Brand: Dove Nourishing Lotion
Link: Click Here
Target: Real Women
The spot opens to a thin redhead in a white two-piece outfit that is somewhere between underwear and a bathing suit. The voiceover is a song:”What if we loved our skin … and put nourishment in…” As the spot proceeds we see visuals of very different women – pregnant, older, overweight, one with a tatoo and even a Caeserian scar. “Introducing Dove Nourishing Lotions with 24 hour neutraserum. The first line of body lotions by Dove.” The spot ends with a URL for the campaign for real beauty.
Here’s what works
- Engaging visuals - the white-on-white theme, interesting women and clean shots stand out.
- Dove Takes a Risk - this is not normal advertising and these women are not normal models, so Dove is breaking the mold of beauty advertising.
- Dove is standing for something meaningful to its consumers - with the campaign for real beauty, Dove along with Bath & Body Works and American Girl are trying to do something genuinely useful: change the self-perception of women against the cultural backdrop of perfection obsession.
It is very difficult to take down a marketing company when they are trying to do something that is admirable and undeniably good with their advertising. The Campaign for Real Beauty is a an admirable idea, but it has been a disaster for Dove because it has diluted a brand positioning that was already wobbling under the weight of questionable line extensions.
Dove had a clear and unambiguous reason for being when they were about the woman’s face. Being gentle enough for a woman’s face gave them permission to be used for the rest of the body the same way that being gentle enough for a baby gave adults permission to use Johnson’s baby shampoo themselves thirty years ago. And just as Johnson’s erred in thinking that growing success outside of the baby market meant that they should move their advertising away from babies, so Dove has erred in becoming an all-purpose soft body line.
The Campaign for Real Beauty Ads, for soap, shampoo and now Dove Nourishing Lotion have taken this error a step further. In these spots, Dove is trying to substitute the brand positioning of the campaign (women come in all shape and sizes and that is great) for the brand positioning of Dove. And Dove is trying to morph into a generic empowerment message.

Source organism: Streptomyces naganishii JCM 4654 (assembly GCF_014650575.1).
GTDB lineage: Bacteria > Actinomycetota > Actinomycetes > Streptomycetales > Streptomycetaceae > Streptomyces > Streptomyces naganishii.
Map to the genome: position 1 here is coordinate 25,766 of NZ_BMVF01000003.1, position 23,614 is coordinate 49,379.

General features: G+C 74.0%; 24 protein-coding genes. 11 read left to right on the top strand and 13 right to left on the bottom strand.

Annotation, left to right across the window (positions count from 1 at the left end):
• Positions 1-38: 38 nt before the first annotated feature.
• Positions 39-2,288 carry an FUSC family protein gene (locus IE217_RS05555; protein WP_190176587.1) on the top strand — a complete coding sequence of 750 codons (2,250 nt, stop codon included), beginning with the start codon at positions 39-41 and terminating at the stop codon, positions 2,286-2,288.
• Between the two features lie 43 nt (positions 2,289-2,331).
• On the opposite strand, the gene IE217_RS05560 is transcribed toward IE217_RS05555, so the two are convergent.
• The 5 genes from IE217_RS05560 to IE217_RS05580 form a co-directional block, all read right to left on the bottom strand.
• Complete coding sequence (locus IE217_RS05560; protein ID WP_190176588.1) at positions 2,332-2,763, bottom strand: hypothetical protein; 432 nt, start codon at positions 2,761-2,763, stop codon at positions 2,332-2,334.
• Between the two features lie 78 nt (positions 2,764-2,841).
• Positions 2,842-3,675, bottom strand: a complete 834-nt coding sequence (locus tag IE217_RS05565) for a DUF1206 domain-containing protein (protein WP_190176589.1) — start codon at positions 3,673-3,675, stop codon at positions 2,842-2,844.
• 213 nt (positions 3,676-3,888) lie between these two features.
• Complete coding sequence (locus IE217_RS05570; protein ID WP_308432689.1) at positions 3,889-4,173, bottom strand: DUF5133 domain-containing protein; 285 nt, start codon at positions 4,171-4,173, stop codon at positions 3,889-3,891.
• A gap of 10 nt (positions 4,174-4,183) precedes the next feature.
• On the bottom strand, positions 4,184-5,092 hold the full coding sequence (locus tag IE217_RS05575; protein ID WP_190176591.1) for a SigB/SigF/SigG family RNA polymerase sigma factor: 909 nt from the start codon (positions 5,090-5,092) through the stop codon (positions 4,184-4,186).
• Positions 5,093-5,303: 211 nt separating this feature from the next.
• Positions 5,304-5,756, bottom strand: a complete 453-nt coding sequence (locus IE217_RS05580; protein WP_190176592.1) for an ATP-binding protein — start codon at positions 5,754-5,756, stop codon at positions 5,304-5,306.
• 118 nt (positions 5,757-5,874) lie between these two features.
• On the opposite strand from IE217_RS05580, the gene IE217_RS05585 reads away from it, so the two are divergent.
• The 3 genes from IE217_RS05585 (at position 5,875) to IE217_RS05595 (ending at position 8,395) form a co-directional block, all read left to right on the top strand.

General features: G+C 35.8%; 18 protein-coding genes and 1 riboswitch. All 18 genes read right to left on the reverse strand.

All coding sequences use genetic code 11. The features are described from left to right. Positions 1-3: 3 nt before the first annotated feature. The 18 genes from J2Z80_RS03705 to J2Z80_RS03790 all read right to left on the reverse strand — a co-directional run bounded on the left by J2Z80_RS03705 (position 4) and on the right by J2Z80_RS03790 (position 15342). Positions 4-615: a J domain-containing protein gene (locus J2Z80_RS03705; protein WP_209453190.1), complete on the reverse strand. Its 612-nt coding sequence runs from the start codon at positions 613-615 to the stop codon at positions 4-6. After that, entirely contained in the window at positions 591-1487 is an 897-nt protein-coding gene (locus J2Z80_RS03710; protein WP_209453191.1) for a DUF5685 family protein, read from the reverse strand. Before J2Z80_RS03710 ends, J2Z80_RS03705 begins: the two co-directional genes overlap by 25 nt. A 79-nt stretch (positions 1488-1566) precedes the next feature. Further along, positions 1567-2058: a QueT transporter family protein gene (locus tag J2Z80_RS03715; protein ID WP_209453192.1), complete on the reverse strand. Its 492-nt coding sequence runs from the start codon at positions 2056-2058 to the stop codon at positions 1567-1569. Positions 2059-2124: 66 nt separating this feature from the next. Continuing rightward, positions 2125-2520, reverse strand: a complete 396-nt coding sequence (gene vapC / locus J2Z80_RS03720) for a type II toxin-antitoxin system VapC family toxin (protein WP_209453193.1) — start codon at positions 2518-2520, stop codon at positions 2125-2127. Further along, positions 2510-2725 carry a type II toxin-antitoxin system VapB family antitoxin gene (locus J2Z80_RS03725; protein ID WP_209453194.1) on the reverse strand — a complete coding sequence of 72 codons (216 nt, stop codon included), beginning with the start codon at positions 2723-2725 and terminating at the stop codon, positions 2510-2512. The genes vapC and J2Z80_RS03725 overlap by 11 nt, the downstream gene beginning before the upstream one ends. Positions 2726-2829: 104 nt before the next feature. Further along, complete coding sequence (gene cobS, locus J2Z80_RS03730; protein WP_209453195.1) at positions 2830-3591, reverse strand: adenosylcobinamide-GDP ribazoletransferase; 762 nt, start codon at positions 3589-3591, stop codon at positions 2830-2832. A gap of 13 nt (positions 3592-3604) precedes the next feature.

But it just doesn’t fit. First of all, Dove is confusing us. Soap with moisturing lotion gentle enough for a woman’s face so I can use it on my knees and elbows and feet – I get it. Now its for the whole body and the hair and my underarms and it’s really about me not being like everyone else? Huh?
Consumer are attracted to brands because they are experts at something. Dove is coming perilously close to being expert at nothing.
Here are three more problems with this spot:
- Dove is Showing Different Bodies but Talking Different Skin – which is confusing to say the least. Watching this commercial without sound would lead you to think that it’s an underwear commercial. Now if Victoria’s Secret did this, it would be a real revolution. But Dove?
- Dove is Afraid to Use Real Women – The talk is nice but look closely at this commercial and you’ll see that Dove has not really stepped out front and center and empowered ordinary women. They’re just showing models with a slightly wider range of ages and body types than the general commercial fair. They’re still much more attractive than the average pedestrian.
- The Subliminal Message is Still “Improve Yourself” - This is where being a beauty product (nourishing lotion) really kills them. The message is that you need to add something that you don’t have to make you whole. And that means you aren’t whole already. This is why this would be a much better spot for a lingerie company or a jeans manufacturer (and wouldn’t it be nice for a mainstream clothing company to acknowledge real women?). This observation, by the way comes from Adam Finley at Adjab ( click here to read his commentary.)
So what looks like it could be a real winner is really a disaster for Dove. Will they be the next Ivory Soap, languishing in the bargain basement of branding?
Branding Bottom Line -
A noble idea falls for the wrong brand – with predictable results.